‘Farmers have bigger bovine TB role than badger culls’, Godfray review claimsFarmers need better guidance on best bovine TB control measures, farm union saysChemical bans heap pressure on farmers to feed a growing nationPrevalence of the disease remains “very low” and “stable” in the low risk area, which includes Yorkshire, but it increased last year in ‘edge’ areas, that are located as far north as Cheshire, Nottinghamshire and Derbyshire and where fewer cases of the disease have been recorded than the high risk area.
Vast swathes of the South West fall into a high risk area which extends north into Staffordshire.
Sarah Tomlinson, a member of the national TB eradication and advisory group, is keen to get the message across that stringent biosecurity measures and careful stock buying decisions are vital to keeping Yorkshire and other low risk spots relatively disease-free.
Farmers have power to halt disease spread
Mrs Tomlinson, who spoke to farmers about the disease at meetings organised by the National Farmers’ Union (NFU) in Skipton, Bradfield, near Sheffield, and Askham Bryan, near York, this week, said she wants to empower farmers to be on the front foot.
“The Government has always told farmers when to test and what they can’t do when they get TB and it is frustrating for farmers because they feel as though they can’t control anything,” she said.
“My message to them is that TB is just another infectious disease. Farmers are embracing the battle against BVD (Bovine Viral Diarrhoea, a highly contagious viral disease in cattle) and are choosing to adopt measures on farms to stop their herds getting the disease, and there are similar things they can do to protect against the spread of TB.”
Mrs Tomlinson, originally from Wheldrake, near York ,and now a farm vet based in Derbyshire, said she also wanted farmers to have a better understanding of the ‘skin test’ which is used by farm vets to detect and remove animals infected with the bTB bacterium before they can spread the disease to other animals.
“The skin test is very good at finding positive TB reactors. It is 99.97 per cent accurate at specifying the probability of finding a diseased animal. The downside is its sensitivity – the probability of identifying all animals in one go is about 80 per cent.”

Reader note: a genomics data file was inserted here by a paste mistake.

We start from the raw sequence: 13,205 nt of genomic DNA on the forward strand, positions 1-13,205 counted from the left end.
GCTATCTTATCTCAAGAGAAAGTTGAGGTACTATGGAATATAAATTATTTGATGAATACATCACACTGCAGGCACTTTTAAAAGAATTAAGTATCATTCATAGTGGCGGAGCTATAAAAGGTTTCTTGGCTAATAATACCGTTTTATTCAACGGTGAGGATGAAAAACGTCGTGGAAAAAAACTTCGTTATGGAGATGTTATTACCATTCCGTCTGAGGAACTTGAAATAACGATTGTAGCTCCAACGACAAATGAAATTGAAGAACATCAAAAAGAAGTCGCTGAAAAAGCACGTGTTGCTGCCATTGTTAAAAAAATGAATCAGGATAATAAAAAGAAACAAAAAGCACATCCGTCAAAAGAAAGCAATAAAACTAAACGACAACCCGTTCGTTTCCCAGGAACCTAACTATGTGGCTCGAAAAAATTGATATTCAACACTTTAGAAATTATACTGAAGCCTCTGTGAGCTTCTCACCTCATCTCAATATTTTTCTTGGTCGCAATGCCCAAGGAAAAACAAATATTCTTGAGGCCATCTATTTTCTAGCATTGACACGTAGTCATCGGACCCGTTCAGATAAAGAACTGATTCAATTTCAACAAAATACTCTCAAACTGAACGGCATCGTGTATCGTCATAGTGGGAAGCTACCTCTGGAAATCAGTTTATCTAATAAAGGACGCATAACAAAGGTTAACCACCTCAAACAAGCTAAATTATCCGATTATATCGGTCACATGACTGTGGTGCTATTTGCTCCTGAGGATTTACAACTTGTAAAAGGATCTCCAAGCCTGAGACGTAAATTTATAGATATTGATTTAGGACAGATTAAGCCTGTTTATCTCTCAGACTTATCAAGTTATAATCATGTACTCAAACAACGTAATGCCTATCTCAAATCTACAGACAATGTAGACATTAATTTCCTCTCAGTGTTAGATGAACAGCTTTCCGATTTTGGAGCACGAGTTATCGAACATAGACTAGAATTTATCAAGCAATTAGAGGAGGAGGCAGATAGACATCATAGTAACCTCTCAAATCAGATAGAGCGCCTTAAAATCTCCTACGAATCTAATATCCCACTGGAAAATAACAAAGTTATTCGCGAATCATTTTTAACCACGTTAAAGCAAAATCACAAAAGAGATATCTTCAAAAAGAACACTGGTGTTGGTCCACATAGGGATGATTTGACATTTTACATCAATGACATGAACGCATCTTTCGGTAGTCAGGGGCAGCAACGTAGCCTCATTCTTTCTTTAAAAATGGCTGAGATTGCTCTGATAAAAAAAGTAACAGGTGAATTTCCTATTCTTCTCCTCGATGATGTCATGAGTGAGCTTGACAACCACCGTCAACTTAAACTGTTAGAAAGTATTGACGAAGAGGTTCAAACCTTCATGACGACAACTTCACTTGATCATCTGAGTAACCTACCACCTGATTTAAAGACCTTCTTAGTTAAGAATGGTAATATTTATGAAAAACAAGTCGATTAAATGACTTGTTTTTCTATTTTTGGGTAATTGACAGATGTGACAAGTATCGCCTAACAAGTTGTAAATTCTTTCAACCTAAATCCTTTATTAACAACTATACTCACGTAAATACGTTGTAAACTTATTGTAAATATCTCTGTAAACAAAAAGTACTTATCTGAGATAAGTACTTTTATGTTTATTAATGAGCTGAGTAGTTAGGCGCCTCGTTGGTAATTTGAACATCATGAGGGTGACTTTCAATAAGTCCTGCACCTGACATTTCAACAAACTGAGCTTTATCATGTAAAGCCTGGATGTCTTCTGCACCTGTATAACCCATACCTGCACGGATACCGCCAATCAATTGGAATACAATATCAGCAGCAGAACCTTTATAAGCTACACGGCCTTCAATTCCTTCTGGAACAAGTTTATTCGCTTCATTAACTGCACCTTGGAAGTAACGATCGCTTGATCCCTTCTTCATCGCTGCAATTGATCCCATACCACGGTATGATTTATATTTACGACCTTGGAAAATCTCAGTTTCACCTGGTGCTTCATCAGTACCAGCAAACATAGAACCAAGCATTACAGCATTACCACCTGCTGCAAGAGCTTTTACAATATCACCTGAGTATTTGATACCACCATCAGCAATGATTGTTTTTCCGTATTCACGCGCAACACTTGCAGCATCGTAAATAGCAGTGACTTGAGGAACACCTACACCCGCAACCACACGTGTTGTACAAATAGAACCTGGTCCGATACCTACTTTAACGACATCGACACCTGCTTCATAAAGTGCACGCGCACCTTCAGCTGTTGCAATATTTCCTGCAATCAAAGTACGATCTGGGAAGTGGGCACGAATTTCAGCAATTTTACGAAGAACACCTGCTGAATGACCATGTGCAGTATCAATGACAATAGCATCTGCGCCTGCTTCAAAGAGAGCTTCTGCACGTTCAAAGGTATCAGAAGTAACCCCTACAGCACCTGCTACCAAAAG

She said this means that farmers looking to buy stock from other farms should find out when a herd last had a TB reactor, not just a test that came back all-clear.
Mrs Tomlinson said the ibTB website is an important tool for farmers as it maps all bovine tuberculosis outbreaks in England and Wales over the past five years, including 20 in Yorkshire.
“The majority of all breakdowns in North Yorkshire, for example, are as a result of cattle coming in from the high risk or edge area and then it is spread between cattle locally,” she said.
The most recent monthly bTB statistics published by the Government show that there were 3,555 new herd incidents in the 12 months to February – five per cent fewer than during the previous 12-month period.
Need to be well informed
Mrs Tomlinson said she was concerned however that there is a knowledge gap about how best to protect against the disease in the low risk area, and that this was understandable given that the disease was not as prominently fixed on the local agenda.
“Yorkshire is a low risk county, there are low levels of the disease here and we need to keep it that way,” she said.
Working as a vet in the edge area, Mrs Tomlinson has seen the devastation the disease can cause up close.
“TB has a massive impact on businesses. The average cost of a breakdown is £30,000 and nationally the bill for the disease is £100m a year. But more important than that is the impact on mental health, families and cash flow.
“It has a massive impact because all of a sudden the animals you thought you were going to send to the market in two weeks’ time, suddenly you can’t, and you also can’t bring any new stock in.”
She implored all farmers to prepare for the worst case scenario.
“Plan for it. Two months before your herd’s TB test is due, work out what you would do if the test comes back positive. Forecast your cash flow and hopefully, while it’s going to be hard, you have a plan.”
Duty of care
Beef farmer Rachel Hallos, the NFU’s West Riding county chairman, recruited Mrs Tomlinson to speak to farmers this week.
She said farmers had a “duty of care” to each other to act responsibly and shield the region from the disease.
“If we can all come together on this and start pre-empting what could happen, then it won’t happen, we will protect ourselves. We can’t rely on government policy alone to stop this,” Mrs Hallos said.